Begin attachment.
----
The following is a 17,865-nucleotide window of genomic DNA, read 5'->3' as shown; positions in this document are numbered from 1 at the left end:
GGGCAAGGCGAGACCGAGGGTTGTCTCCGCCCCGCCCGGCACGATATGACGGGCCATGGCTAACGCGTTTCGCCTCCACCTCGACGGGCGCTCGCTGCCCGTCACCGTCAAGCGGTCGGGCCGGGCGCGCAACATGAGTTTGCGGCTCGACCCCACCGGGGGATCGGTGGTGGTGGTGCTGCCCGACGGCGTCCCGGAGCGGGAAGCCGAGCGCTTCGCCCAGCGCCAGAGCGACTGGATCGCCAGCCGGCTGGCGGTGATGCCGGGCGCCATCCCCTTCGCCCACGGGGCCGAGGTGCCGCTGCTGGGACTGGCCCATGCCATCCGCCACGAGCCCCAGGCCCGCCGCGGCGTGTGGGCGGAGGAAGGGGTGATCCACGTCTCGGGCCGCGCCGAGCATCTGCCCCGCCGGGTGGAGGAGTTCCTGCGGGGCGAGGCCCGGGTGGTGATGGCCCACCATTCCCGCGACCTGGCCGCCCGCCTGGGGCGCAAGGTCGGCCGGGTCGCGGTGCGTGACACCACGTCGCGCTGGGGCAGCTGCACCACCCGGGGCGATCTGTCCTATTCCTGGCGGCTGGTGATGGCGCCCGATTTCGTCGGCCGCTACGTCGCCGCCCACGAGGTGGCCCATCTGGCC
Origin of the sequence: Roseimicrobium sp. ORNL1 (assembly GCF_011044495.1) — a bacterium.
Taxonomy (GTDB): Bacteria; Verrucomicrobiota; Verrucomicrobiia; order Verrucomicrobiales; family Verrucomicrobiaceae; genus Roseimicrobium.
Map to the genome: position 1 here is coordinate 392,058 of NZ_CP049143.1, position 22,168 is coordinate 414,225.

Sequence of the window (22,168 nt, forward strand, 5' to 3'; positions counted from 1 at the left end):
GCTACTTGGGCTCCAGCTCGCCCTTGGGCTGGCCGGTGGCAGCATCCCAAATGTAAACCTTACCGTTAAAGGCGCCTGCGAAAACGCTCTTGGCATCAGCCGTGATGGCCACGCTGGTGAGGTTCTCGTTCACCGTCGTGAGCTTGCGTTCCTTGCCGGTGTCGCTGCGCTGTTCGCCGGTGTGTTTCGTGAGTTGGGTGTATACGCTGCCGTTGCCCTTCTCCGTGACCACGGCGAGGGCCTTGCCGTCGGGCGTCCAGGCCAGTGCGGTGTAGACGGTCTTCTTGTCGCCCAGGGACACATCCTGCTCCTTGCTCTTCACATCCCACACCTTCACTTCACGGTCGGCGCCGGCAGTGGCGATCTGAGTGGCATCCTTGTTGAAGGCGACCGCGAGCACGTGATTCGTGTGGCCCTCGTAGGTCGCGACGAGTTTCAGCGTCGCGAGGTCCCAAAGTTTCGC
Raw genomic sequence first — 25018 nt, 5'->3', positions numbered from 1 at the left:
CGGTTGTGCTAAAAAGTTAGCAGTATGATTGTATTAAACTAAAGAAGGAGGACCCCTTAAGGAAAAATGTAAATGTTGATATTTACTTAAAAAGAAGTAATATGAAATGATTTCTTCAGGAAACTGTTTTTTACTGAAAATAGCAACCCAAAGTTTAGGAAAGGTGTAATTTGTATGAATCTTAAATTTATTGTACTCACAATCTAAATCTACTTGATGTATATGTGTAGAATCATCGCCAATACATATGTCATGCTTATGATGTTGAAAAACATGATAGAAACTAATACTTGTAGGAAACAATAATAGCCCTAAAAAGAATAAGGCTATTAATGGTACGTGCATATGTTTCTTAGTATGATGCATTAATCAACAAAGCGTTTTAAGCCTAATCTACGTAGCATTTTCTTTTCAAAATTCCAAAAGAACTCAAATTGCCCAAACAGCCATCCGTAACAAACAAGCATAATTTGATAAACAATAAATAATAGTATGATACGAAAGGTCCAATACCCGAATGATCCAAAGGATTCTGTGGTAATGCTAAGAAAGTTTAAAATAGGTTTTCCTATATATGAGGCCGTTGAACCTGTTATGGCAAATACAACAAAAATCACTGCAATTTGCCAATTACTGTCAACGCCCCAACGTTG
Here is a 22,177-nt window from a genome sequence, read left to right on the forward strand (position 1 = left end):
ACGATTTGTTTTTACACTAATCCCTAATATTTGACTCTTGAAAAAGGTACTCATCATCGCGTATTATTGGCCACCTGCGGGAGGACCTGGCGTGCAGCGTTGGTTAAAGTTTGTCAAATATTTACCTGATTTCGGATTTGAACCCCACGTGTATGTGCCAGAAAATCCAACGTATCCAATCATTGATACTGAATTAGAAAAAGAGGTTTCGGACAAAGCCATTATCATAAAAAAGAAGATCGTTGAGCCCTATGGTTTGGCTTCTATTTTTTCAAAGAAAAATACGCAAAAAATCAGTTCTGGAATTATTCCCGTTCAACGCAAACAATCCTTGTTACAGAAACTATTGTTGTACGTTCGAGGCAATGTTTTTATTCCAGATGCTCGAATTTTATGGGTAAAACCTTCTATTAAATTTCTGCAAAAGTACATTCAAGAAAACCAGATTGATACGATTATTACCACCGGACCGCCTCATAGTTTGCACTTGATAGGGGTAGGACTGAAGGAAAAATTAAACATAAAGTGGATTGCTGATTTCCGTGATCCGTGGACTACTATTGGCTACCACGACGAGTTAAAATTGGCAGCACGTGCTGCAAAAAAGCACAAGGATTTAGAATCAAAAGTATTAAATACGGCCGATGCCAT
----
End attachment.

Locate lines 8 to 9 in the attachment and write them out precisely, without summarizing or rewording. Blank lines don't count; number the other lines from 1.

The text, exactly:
Raw genomic sequence first — 25018 nt, 5'->3', positions numbered from 1 at the left:
CGGTTGTGCTAAAAAGTTAGCAGTATGATTGTATTAAACTAAAGAAGGAGGACCCCTTAAGGAAAAATGTAAATGTTGATATTTACTTAAAAAGAAGTAATATGAAATGATTTCTTCAGGAAACTGTTTTTTACTGAAAATAGCAACCCAAAGTTTAGGAAAGGTGTAATTTGTATGAATCTTAAATTTATTGTACTCACAATCTAAATCTACTTGATGTATATGTGTAGAATCATCGCCAATACATATGTCATGCTTATGATGTTGAAAAACATGATAGAAACTAATACTTGTAGGAAACAATAATAGCCCTAAAAAGAATAAGGCTATTAATGGTACGTGCATATGTTTCTTAGTATGATGCATTAATCAACAAAGCGTTTTAAGCCTAATCTACGTAGCATTTTCTTTTCAAAATTCCAAAAGAACTCAAATTGCCCAAACAGCCATCCGTAACAAACAAGCATAATTTGATAAACAATAAATAATAGTATGATACGAAAGGTCCAATACCCGAATGATCCAAAGGATTCTGTGGTAATGCTAAGAAAGTTTAAAATAGGTTTTCCTATATATGAGGCCGTTGAACCTGTTATGGCAAATACAACAAAAATCACTGCAATTTGCCAATTACTGTCAACGCCCCAACGTTG